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It's a premise so absurd, it seemed real from the outset: a handful of friends from high school, bonding over their love of the game of Tag, who maintain the game for decades and with a strictly regimented tradition. You might still be skeptical about the claims that Tag the film makes in its marketing campaign, stating that it's "based on a true story... we're not kidding," and that's fair. But for Bill Akers, Patrick Schultheis, Sean Raftis, Mike Konesky, Brian Dennehy and Joe Tombari; as well as Rick Bruya, Joey Caferro, Chris Ammann and Mark Mengert, their shared history behind Tag's inception just proves how real the film's inspiration actually is.
Tag's infamous game began at Gonzaga Preparatory School in Spokane, Washington, where a group of 10 friends bonded over the childhood game in the 1980s. Playing up until their last day of high school in 1982, the stakes would keep raising in this game, until participant Tombari was left to carry the game's greatest burden: being "It" for life. At least, that was until the group reunited almost a decade later, to kick off the almost 30-year game that they still have going right now. A new variant with legally binding rules built in: all of February is fair game, you can't tag back the person who just tagged you. In addition, you have to answer truthfully, without hesitation, about your tagged status.
With those rules in play, there have been a lot of crafty tags, with just as creative traps as show up in the movie set in real life to lure players into their temporary dooms. Everything from dressing up as an old lady to tag a friend in the park, to hiding in someone's trunk just to tag them out, has been used to further this exercise in brotherly bonding. Eventually, this game became the subject of a Wall Street Journal story, which then inspired fellow Gonzaga Prep alum Todd Steilen to kick off the script that would eventually become Tag. And the rest is coming to a theater near you this weekend.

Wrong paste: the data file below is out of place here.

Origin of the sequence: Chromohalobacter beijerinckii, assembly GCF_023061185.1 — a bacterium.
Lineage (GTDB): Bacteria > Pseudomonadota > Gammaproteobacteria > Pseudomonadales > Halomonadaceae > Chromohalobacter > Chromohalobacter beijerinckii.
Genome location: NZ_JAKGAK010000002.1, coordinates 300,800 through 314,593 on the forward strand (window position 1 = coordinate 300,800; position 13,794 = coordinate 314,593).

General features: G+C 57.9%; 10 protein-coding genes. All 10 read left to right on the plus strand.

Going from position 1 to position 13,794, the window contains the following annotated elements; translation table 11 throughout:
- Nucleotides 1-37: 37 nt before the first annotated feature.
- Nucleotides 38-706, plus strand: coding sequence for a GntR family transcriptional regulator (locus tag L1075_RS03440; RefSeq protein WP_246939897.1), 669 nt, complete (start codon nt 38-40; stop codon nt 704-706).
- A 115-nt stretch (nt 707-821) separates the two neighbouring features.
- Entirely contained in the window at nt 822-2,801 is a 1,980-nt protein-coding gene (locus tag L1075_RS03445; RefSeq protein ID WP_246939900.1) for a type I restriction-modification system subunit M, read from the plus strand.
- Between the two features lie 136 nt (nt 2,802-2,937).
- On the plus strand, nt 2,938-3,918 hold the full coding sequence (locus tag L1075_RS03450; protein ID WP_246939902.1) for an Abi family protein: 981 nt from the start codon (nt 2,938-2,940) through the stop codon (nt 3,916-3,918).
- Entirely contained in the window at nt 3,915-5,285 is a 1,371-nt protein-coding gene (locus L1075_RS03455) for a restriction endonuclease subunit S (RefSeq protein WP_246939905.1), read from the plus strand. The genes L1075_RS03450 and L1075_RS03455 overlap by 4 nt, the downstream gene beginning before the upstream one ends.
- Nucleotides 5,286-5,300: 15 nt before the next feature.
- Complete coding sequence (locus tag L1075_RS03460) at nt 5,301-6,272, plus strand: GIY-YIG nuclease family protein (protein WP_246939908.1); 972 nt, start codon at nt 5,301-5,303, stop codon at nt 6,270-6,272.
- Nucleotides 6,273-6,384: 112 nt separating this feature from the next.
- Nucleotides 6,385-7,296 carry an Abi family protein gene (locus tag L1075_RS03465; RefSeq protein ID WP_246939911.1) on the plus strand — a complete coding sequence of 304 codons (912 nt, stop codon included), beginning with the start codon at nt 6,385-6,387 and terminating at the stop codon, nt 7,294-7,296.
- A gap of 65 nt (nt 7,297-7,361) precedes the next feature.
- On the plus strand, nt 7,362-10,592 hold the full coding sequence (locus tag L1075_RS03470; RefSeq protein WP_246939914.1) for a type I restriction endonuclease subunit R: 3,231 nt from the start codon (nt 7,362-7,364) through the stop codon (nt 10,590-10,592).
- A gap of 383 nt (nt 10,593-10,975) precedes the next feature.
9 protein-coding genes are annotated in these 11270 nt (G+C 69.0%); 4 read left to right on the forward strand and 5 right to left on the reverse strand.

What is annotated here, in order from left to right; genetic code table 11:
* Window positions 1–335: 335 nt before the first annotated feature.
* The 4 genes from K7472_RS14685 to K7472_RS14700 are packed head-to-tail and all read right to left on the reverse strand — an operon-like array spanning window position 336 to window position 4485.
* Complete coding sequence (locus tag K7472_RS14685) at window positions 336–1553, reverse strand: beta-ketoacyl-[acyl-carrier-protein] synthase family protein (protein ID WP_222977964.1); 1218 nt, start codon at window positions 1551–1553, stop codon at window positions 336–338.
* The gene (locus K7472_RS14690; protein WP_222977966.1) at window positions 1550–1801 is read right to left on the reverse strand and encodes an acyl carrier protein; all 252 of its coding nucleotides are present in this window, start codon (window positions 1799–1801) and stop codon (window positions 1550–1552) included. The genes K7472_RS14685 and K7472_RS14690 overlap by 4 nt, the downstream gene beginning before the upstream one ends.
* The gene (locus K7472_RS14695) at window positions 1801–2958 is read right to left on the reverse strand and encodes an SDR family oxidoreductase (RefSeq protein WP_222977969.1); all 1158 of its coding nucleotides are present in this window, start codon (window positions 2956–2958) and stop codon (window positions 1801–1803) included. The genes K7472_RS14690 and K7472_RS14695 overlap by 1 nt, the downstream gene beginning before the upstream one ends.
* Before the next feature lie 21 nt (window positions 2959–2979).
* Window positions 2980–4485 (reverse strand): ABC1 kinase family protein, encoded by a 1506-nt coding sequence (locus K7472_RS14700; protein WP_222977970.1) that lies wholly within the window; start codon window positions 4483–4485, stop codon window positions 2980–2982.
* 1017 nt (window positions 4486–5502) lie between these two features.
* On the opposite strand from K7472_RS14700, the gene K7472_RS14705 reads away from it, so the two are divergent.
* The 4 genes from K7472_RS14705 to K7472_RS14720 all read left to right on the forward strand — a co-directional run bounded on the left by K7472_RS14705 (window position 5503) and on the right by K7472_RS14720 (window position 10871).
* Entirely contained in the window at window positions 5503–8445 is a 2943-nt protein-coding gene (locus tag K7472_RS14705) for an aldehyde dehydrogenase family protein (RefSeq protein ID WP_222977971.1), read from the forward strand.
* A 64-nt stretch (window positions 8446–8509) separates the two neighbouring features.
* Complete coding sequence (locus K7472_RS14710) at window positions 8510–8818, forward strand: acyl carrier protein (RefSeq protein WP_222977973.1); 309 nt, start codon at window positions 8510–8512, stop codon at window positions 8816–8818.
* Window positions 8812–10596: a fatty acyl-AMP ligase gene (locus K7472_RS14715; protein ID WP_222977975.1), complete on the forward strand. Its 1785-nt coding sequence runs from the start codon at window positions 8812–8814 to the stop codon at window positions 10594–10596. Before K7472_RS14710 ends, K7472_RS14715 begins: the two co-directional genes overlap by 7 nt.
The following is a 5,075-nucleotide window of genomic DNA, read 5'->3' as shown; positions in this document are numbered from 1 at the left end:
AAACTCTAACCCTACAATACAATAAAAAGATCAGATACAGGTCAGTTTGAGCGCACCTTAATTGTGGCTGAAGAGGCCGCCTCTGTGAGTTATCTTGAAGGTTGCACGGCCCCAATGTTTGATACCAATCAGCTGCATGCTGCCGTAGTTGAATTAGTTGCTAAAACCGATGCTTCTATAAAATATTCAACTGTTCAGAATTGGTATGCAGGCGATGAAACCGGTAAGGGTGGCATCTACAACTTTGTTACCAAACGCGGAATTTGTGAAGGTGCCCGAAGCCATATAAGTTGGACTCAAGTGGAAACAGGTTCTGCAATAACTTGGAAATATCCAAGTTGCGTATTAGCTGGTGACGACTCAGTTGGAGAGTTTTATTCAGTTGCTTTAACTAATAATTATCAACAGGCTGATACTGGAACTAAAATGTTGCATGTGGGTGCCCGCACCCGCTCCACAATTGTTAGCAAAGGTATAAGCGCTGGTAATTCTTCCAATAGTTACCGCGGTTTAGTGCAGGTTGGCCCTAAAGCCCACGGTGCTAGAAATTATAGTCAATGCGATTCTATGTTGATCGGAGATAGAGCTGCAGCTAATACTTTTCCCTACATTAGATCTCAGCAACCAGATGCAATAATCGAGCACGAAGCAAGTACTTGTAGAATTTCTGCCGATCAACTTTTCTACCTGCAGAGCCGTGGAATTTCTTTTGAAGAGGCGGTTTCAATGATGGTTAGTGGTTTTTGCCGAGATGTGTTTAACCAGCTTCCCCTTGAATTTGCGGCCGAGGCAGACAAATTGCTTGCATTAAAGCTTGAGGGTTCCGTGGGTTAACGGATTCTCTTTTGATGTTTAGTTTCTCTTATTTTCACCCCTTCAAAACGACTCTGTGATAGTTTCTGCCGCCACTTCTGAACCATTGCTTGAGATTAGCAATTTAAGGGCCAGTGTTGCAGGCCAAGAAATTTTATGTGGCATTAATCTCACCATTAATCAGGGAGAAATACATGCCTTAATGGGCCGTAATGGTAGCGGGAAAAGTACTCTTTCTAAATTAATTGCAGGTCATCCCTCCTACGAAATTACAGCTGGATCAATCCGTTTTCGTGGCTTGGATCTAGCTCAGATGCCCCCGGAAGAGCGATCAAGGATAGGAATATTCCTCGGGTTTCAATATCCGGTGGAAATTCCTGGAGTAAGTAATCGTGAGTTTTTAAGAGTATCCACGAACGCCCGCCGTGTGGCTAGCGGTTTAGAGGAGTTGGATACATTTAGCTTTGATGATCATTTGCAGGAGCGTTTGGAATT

Now, just to sell how outrageous the true story of Tag is, think back to the film's trailer. If you haven't seen it, we'll include it below, but there's one particular gag that stands out: Ed Helms' Hogan gets tagged by Jake Johnson's Chilli at his father's funeral. Believe it or not, that's a real tag from the actual game that the Gonzaga Prep boys have been playing for so many years, with Patrick Schultheis being the victim of the group. And before you ask how a person could get away with such a ploy, Schultheis mentioned in a CBS Sunday Morning interview that it was something that his father would have totally been cool with. Keeping that in mind, check out the trailer for Tag again, below.
Trying to figure out which is more ridiculous between the film Tag or the actual Gonzaga Prep game of Tag is a daring feat. Fiction and reality blend pretty scarily, as reading more into the story of the film's inspiration only turns what looked like a simple studio comedy into an increasingly accurate biopic for the group that inspired so many to keep playing. If the reaction of Mike Konesky, one of the Gonzaga 10, is any indication, this film has done its job in telling their group's story -- no matter that some of the details have been changed to make an action-comedy such as Tag.
Tag is heading to theaters in early showings on Thursday night. So if you're heading to the theater for a later screening, watch out for the impromptu games that will undoubtedly break out in the parking lot.